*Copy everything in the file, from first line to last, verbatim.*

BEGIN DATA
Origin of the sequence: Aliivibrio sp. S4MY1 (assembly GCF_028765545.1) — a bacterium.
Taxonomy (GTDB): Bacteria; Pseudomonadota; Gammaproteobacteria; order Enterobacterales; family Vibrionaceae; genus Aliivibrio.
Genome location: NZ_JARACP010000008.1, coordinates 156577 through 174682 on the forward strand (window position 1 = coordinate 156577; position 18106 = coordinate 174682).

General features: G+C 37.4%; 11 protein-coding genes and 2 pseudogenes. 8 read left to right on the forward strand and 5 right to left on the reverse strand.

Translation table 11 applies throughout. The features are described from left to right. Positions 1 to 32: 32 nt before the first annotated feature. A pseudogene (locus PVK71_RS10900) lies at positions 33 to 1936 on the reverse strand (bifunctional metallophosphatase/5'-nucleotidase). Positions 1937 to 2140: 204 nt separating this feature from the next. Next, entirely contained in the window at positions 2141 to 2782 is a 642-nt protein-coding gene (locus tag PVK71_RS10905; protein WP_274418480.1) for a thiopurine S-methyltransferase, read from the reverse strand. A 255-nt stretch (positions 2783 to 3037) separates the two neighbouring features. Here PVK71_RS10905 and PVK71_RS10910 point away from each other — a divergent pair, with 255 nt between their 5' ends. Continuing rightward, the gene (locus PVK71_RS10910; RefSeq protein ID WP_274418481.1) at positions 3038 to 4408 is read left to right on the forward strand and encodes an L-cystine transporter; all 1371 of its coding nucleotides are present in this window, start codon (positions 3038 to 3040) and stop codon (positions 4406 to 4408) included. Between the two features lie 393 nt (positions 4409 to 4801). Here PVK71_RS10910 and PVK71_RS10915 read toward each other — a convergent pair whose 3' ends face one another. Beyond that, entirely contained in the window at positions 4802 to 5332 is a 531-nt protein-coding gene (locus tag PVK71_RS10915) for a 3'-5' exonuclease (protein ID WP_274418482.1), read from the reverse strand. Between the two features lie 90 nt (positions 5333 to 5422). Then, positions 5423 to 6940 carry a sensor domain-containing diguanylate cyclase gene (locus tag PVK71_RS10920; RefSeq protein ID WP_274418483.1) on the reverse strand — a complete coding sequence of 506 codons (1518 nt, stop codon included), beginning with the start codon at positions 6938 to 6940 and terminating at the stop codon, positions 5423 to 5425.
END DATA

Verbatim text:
Origin of the sequence: Aliivibrio sp. S4MY1 (assembly GCF_028765545.1) — a bacterium.
Taxonomy (GTDB): Bacteria; Pseudomonadota; Gammaproteobacteria; order Enterobacterales; family Vibrionaceae; genus Aliivibrio.
Genome location: NZ_JARACP010000008.1, coordinates 156577 through 174682 on the forward strand (window position 1 = coordinate 156577; position 18106 = coordinate 174682).

General features: G+C 37.4%; 11 protein-coding genes and 2 pseudogenes. 8 read left to right on the forward strand and 5 right to left on the reverse strand.

Translation table 11 applies throughout. The features are described from left to right. Positions 1 to 32: 32 nt before the first annotated feature. A pseudogene (locus PVK71_RS10900) lies at positions 33 to 1936 on the reverse strand (bifunctional metallophosphatase/5'-nucleotidase). Positions 1937 to 2140: 204 nt separating this feature from the next. Next, entirely contained in the window at positions 2141 to 2782 is a 642-nt protein-coding gene (locus tag PVK71_RS10905; protein WP_274418480.1) for a thiopurine S-methyltransferase, read from the reverse strand. A 255-nt stretch (positions 2783 to 3037) separates the two neighbouring features. Here PVK71_RS10905 and PVK71_RS10910 point away from each other — a divergent pair, with 255 nt between their 5' ends. Continuing rightward, the gene (locus PVK71_RS10910; RefSeq protein ID WP_274418481.1) at positions 3038 to 4408 is read left to right on the forward strand and encodes an L-cystine transporter; all 1371 of its coding nucleotides are present in this window, start codon (positions 3038 to 3040) and stop codon (positions 4406 to 4408) included. Between the two features lie 393 nt (positions 4409 to 4801). Here PVK71_RS10910 and PVK71_RS10915 read toward each other — a convergent pair whose 3' ends face one another. Beyond that, entirely contained in the window at positions 4802 to 5332 is a 531-nt protein-coding gene (locus tag PVK71_RS10915) for a 3'-5' exonuclease (protein ID WP_274418482.1), read from the reverse strand. Between the two features lie 90 nt (positions 5333 to 5422). Then, positions 5423 to 6940 carry a sensor domain-containing diguanylate cyclase gene (locus tag PVK71_RS10920; RefSeq protein ID WP_274418483.1) on the reverse strand — a complete coding sequence of 506 codons (1518 nt, stop codon included), beginning with the start codon at positions 6938 to 6940 and terminating at the stop codon, positions 5423 to 5425.